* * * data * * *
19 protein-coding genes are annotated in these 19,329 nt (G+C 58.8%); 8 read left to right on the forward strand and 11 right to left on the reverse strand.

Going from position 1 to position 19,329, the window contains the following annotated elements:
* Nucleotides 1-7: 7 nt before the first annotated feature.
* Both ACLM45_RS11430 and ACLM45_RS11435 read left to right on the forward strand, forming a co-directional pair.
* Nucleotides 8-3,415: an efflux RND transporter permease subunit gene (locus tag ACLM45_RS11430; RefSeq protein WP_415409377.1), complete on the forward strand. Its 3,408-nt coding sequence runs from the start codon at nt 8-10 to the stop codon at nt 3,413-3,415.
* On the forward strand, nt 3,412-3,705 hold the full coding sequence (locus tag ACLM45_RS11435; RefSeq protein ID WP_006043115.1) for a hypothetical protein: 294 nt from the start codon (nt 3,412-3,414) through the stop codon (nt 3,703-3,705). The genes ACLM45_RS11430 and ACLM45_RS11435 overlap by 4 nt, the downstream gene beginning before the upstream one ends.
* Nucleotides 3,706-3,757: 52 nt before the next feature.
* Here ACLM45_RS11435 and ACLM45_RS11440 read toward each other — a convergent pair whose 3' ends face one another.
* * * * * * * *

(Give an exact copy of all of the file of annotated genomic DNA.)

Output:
19 protein-coding genes are annotated in these 19,329 nt (G+C 58.8%); 8 read left to right on the forward strand and 11 right to left on the reverse strand.

Going from position 1 to position 19,329, the window contains the following annotated elements:
* Nucleotides 1-7: 7 nt before the first annotated feature.
* Both ACLM45_RS11430 and ACLM45_RS11435 read left to right on the forward strand, forming a co-directional pair.
* Nucleotides 8-3,415: an efflux RND transporter permease subunit gene (locus tag ACLM45_RS11430; RefSeq protein WP_415409377.1), complete on the forward strand. Its 3,408-nt coding sequence runs from the start codon at nt 8-10 to the stop codon at nt 3,413-3,415.
* On the forward strand, nt 3,412-3,705 hold the full coding sequence (locus tag ACLM45_RS11435; RefSeq protein ID WP_006043115.1) for a hypothetical protein: 294 nt from the start codon (nt 3,412-3,414) through the stop codon (nt 3,703-3,705). The genes ACLM45_RS11430 and ACLM45_RS11435 overlap by 4 nt, the downstream gene beginning before the upstream one ends.
* Nucleotides 3,706-3,757: 52 nt before the next feature.
* Here ACLM45_RS11435 and ACLM45_RS11440 read toward each other — a convergent pair whose 3' ends face one another.